It is a sad but unfortunate truism that many of India’s neighbours regard it, often quite wrongly, as selfish and overbearing and seek to countervail it through relationships with regional and extra regional powers. With a view to rectifying the situation many recommendations have, from time to time, been made about changes required in the conduct of India’s dealings with its neighbours. While some are eminently reasonable, others are unnecessary and even counter productive.

Some of the recommendations that merit favourable consideration may be enumerated as follows:

  • Most of our neighbours suffer from a deep sense of neglect due to the absence of sustained linkages particularly at the political level. Exchange of high level visits between India and each of its neighbours on a frequent and regular basis related to the entire gamut of national activity would help alleviate this feeling of neglect and also foster closer understanding and cooperation. It would, in addition, minimise misperceptions about India and promote mutual trust.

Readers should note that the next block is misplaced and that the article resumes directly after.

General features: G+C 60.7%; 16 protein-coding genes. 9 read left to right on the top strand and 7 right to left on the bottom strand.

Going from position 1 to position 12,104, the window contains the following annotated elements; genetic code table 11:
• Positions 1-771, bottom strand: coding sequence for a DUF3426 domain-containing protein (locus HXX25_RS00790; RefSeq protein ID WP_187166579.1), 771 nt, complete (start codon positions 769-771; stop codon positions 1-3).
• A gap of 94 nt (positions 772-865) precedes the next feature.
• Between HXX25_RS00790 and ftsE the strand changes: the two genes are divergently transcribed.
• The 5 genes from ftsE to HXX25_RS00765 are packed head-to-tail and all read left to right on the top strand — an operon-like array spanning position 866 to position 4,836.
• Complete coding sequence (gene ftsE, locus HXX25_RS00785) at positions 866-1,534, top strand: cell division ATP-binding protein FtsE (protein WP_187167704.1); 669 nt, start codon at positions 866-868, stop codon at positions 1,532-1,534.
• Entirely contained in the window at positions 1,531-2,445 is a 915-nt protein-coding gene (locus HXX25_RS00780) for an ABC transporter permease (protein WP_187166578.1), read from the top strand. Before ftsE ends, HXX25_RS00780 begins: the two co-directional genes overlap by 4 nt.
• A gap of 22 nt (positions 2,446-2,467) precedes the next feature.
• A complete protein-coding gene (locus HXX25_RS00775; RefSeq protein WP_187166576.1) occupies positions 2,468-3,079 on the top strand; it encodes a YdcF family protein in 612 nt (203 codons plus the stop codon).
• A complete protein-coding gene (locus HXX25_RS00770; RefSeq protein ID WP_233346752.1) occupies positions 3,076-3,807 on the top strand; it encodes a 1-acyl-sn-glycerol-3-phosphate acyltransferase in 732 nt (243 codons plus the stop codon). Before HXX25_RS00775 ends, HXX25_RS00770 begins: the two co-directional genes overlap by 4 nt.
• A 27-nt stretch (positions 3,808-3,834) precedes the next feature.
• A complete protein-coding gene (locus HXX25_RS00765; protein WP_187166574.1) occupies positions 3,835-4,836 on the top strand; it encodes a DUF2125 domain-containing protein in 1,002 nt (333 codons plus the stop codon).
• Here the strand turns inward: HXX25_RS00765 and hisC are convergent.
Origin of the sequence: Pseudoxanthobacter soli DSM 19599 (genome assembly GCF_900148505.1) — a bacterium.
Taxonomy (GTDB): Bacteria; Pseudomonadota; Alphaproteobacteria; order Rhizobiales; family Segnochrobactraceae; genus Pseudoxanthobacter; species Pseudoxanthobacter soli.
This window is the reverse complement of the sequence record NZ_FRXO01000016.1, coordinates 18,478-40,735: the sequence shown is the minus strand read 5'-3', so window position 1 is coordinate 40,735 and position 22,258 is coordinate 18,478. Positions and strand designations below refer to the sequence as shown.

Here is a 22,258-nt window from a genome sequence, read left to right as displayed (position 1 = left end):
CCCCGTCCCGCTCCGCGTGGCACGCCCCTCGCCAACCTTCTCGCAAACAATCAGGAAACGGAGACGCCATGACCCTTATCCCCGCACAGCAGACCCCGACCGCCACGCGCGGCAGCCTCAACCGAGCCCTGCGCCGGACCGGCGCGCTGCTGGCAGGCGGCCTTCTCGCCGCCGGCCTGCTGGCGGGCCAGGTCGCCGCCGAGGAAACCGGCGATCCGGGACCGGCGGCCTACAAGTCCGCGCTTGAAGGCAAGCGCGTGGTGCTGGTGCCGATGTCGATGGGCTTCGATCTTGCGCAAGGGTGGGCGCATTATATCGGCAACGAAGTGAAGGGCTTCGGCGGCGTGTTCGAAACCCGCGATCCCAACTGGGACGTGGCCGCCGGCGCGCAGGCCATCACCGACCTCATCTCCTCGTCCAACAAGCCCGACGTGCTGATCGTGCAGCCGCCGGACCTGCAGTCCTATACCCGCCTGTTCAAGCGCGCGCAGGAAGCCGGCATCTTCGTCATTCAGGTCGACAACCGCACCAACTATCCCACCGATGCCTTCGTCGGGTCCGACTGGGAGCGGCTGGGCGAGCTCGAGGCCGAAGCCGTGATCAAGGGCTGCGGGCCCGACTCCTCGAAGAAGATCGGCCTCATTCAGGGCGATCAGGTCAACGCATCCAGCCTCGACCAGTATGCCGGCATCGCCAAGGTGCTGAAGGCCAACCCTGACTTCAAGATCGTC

• In its exchanges with each of its neighbours India must not hesitate in spelling out its expectations and laying down red lines that should never be crossed in relation to its core interests. In this context, while India should be relatively relaxed about the linkages developed by its neighbours with other regional or extra regional powers it should certainly frown upon such linkages being used against its interests.